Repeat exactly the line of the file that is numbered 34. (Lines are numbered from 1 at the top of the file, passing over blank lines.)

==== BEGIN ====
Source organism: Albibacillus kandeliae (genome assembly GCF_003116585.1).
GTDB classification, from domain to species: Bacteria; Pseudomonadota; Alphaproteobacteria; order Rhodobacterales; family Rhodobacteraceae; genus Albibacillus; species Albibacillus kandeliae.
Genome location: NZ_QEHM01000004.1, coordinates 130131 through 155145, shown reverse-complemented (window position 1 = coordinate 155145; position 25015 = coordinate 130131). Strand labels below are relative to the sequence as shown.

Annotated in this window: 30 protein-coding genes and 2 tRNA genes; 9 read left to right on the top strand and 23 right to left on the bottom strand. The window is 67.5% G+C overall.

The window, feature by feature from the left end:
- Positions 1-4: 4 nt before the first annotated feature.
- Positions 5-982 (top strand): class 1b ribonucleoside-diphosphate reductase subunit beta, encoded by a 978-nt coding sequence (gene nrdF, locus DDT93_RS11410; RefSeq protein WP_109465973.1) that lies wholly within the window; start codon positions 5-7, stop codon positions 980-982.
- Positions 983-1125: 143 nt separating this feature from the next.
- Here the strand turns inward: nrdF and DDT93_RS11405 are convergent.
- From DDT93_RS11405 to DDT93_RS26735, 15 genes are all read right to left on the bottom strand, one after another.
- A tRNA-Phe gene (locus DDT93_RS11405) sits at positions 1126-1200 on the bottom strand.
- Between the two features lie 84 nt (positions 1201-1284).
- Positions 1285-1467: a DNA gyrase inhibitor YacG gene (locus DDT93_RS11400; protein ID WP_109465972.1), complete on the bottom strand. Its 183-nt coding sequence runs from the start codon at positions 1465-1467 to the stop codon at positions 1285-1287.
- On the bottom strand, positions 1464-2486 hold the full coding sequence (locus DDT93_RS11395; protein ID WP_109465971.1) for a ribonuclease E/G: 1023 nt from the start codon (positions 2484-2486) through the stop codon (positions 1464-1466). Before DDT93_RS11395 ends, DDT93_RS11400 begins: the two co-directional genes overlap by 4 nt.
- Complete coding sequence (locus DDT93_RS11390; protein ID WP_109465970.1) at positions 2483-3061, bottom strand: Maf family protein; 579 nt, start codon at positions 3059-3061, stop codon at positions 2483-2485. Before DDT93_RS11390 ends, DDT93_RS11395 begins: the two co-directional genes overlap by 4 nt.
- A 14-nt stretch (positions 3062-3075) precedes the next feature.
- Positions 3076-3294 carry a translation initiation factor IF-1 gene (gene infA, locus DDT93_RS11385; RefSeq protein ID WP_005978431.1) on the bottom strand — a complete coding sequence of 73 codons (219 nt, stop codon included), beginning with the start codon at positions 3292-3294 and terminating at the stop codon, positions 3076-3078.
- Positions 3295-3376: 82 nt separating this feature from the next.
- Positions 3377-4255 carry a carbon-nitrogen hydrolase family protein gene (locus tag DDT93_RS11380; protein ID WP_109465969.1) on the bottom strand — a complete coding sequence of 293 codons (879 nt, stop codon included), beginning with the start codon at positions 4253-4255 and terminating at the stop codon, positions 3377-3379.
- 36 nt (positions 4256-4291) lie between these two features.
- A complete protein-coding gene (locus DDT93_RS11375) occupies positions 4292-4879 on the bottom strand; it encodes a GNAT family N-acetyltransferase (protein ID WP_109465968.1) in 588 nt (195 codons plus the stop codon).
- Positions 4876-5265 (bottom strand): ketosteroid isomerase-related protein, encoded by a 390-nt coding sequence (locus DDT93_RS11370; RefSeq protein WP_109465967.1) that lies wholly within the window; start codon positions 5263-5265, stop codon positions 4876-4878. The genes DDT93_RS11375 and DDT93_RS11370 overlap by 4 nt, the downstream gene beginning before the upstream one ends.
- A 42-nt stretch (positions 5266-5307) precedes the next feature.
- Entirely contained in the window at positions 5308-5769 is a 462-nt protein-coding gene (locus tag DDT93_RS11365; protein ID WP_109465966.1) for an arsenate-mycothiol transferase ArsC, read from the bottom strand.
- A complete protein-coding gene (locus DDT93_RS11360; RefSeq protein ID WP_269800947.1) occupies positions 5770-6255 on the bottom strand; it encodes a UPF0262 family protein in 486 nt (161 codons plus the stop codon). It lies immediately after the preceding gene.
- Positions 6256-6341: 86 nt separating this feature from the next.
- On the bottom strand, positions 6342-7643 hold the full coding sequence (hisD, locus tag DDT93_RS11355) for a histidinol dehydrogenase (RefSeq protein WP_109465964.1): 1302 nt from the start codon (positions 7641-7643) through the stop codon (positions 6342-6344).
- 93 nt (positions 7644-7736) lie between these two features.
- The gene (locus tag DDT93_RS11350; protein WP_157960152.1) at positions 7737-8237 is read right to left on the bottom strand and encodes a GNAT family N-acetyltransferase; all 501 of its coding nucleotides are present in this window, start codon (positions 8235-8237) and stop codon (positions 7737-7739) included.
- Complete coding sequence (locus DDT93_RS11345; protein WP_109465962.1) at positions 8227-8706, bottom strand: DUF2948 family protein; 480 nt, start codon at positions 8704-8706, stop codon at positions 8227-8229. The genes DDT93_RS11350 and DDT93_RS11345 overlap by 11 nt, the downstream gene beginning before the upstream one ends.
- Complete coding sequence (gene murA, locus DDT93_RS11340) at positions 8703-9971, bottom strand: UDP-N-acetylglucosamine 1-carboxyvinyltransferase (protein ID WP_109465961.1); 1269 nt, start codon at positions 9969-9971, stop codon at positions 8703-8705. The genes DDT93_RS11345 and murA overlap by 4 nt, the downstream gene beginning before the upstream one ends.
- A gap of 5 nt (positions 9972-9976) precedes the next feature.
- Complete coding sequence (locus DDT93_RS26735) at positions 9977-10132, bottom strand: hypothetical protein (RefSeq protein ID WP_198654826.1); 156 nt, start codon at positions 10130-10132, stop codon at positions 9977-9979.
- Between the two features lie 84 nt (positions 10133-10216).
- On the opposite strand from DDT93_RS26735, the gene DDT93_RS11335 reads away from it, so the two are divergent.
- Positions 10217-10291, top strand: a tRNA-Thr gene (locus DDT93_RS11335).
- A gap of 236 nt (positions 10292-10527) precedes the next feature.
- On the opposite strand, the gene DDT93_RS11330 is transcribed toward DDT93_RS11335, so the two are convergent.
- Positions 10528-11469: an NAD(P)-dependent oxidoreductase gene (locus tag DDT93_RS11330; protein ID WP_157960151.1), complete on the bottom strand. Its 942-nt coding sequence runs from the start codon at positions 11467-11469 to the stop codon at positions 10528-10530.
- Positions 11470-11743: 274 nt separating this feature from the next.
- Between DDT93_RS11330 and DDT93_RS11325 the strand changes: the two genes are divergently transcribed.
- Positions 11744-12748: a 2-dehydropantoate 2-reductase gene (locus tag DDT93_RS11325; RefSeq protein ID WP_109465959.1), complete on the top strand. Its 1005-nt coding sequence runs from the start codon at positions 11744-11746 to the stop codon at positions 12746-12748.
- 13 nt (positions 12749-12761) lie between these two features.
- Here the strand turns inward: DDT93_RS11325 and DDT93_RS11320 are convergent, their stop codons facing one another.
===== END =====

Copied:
- Between the two features lie 84 nt (positions 10133-10216).